Cazères, Q.. Analysis and reduction of chemical kinetics for combustion applications. PhD Thesis. Université de Toulouse III -INP Toulouse : MEGeP. 7 (2021).


c) Oxycombustion

Oxycombustion is an important matter when dealing with rocket-engines and furnaces. In the first case, as the power released should be maximised in a small amount of time, pure oxygen is a solution. In the second case, making glass with a higher efficiency and lower pollutant emissions, enriched oxygen is suggested as a solution. However, flames involving pure oxygen are very fastly reacting and require work on chemistry.

Blanchard, S.. Multi-physics large-eddy simulation of methane oxy-combustion in liquid rocket engines. PhD Thesis. Ecole doctorale MEGEP – Dynamique des fluides – CERFACS. 9 (2021).


d) Plasma

Plasma assisted combustion is a promising solution for improving the engine performance and reduce the emissions by enabling the use of leaner operating point. However, the chemical schemes developed remain complex since they must integrate the interaction of reactants and intermediate species with ions. Furthermore, the movement of the electrons is very fast, offering a wide span of timescales that must be represented in a burner.

Barleon, N.. Detailed modeling and simulations of Nanosecond Repetitively Pulsed Discharges for Plasma-Assisted Combustion (PAC). PhD Thesis. Cerfacs. (2022).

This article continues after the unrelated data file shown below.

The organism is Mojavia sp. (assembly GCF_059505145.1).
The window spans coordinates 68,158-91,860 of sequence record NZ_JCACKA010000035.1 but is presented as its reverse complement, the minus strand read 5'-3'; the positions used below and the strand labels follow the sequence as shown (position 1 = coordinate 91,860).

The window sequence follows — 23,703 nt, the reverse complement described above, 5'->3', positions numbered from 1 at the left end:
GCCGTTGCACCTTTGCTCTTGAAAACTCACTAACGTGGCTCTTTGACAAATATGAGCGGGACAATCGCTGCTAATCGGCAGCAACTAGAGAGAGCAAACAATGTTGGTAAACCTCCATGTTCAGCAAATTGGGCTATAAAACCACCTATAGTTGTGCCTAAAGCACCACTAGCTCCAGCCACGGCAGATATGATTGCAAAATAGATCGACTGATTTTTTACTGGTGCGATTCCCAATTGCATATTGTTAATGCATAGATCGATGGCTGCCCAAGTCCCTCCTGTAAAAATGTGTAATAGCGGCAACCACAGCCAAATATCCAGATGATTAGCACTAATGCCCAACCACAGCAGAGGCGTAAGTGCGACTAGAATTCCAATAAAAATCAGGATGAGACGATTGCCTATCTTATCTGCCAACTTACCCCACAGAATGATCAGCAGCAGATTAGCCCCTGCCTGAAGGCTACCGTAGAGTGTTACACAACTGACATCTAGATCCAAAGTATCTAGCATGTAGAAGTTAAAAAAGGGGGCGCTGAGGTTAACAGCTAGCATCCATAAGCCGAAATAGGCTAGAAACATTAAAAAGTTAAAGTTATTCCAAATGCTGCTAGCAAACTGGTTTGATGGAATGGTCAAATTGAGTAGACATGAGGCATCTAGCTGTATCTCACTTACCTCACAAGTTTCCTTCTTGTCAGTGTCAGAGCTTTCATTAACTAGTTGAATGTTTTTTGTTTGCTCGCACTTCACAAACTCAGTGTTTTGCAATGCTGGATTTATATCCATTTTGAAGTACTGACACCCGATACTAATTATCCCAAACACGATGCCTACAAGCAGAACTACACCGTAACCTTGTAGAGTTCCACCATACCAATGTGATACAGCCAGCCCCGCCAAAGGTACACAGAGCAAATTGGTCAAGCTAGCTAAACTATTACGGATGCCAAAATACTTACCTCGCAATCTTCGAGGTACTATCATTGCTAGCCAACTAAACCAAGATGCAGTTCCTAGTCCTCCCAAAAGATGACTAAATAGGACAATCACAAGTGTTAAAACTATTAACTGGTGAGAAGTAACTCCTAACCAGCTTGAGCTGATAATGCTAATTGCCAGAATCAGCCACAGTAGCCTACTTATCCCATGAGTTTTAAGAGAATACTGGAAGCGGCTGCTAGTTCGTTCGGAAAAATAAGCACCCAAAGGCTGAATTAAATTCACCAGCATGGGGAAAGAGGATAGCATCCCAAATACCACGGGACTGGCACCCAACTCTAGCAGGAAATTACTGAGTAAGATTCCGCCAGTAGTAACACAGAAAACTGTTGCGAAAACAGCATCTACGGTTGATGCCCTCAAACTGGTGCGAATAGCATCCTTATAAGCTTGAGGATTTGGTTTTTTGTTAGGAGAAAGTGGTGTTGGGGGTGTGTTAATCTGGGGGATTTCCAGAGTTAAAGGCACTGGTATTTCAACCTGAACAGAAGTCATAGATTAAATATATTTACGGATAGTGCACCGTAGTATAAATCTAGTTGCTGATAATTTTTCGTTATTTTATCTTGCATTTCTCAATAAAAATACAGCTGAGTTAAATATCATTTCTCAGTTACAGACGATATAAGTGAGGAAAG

Cheng, L.. Detailed Numerical Simulation of Multi-Dimensional Plasma Assisted Combustion. PhD Thesis. Ecole doctorale MEGEP – CERFACS. 2 (2022).


e) Steam cracking processes

Nadakkal-Appukuttan, S.. Large Eddy Simulation of the steam cracking process in refinery furnaces. PhD Thesis. Ecole doctorale MEGEP – CERFACS. (2022).

Campet, R.. Simulation and optimization of steam cracking processes. PhD Thesis. Université Fédérale de Toulouse, INPT – Ecole doctorale MEGeP. (2019).


2. Pollutants

a) NOx predictions

Among the pollutants that engine designers have to look at, NOx emissions are to be considered. Indeed, even though they are release in small amount, they are highly dangerous and released in the higher atmosphere. The precise chemistry required to simulate those species and the long consumption time are the two challenges remaining to correctly predict the emissions.

Jaravel, T.. Prediction of pollutants in gas turbines using Large Eddy Simulation. PhD Thesis. Université de Toulouse – Ecole doctorale MEGeP. 4 (2016).


b) Soot predictions